Annual pre­cip­i­ta­tion ranges from 8 inch­es and less along the west­ern line of Lincoln County to over 20 inch­es in the north-eastern cor­ner. In gen­er­al, the west­ern two-thirds of the coun­ty has less than 16 inch­es of rain­fall. Available data shows that Odessa is the dri­est sta­tion with about 10.58 inch­es per year. Davenport, in the north-east, has 16.48 inch­es. The sum­mer sea­son of June through September is dry, char­ac­ter­ized by oc­ca­sion­al lo­cal show­ers or hail storms. The win­ter is cloudy and mod­er­ate­ly hu­mid and most pre­cip­i­ta­tion is re­ceived as snow­fall. Winter rains and snow melt are ab­sorbed by loam soils. By keep­ing the top soil stirred and loose through sum­mer fal­low­ing to lessen evap­o­ra­tion dur­ing hot sum­mer days, a re­serve of top soil mois­ture is ac­cu­mu­lat­ed for fall sown grains. A gen­er­al­ly re­li­able snow cov­er of mid-winter al­so pro­tects win­ter wheat and bar­ley sprouts from freez­ing tem­per­a­tures.

Monthly tem­per­a­ture av­er­ages range from be­low freez­ing in mid-winter to highs of about 65 to 71 de­grees Fahrenheit in mid-summer. Records at Davenport, Odessa and Wilbur show that win­ter months are cold and sum­mer months are hot. During December and January av­er­age tem­per­a­tures range from 28 to 35 de­grees while in July and August the range is from 66 to 71 de­grees.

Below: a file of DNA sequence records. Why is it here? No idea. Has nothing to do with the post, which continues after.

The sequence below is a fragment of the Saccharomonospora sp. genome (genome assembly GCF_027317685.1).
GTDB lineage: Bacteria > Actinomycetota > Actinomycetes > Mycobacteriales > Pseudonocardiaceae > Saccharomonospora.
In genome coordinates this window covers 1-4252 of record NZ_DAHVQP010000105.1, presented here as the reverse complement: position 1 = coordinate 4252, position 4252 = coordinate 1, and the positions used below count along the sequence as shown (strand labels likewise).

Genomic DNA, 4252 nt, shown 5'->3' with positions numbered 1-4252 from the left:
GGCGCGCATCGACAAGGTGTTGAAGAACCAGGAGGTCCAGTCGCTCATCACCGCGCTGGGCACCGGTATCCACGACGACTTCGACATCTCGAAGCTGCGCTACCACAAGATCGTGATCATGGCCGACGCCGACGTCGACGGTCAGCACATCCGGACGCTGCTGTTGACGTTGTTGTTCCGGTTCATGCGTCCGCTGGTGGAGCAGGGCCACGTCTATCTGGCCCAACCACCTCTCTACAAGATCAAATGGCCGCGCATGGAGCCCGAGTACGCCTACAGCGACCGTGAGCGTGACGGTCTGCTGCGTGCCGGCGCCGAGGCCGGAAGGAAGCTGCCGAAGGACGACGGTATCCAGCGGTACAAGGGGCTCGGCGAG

Lincoln County is the sec­ond most im­por­tant wheat pro­duc­ing coun­ty in Washington and al­so ranked sec­ond in the United States in 1954. Throughout the county’s his­to­ry the most im­por­tant crop has been wheat. Grown on the dry lands of the Big Bend re­gion, it was the first im­por­tant com­mer­cial crop grown by the pi­o­neer farm­ers. The summer-fallow, dry farm­ing sys­tem is wide­ly used in wheat grow­ing. Some 895 farms re­port­ed 392,000 acres of cul­ti­vat­ed sum­mer fal­low dur­ing 1954. Most of this was used in wheat farm­ing. Winter wheat is sown in the fall to take ad­van­tage of win­ter mois­ture and pro­tec­tive snow cov­er. Heavier and more re­li­able yields are ob­tained through this sys­tem.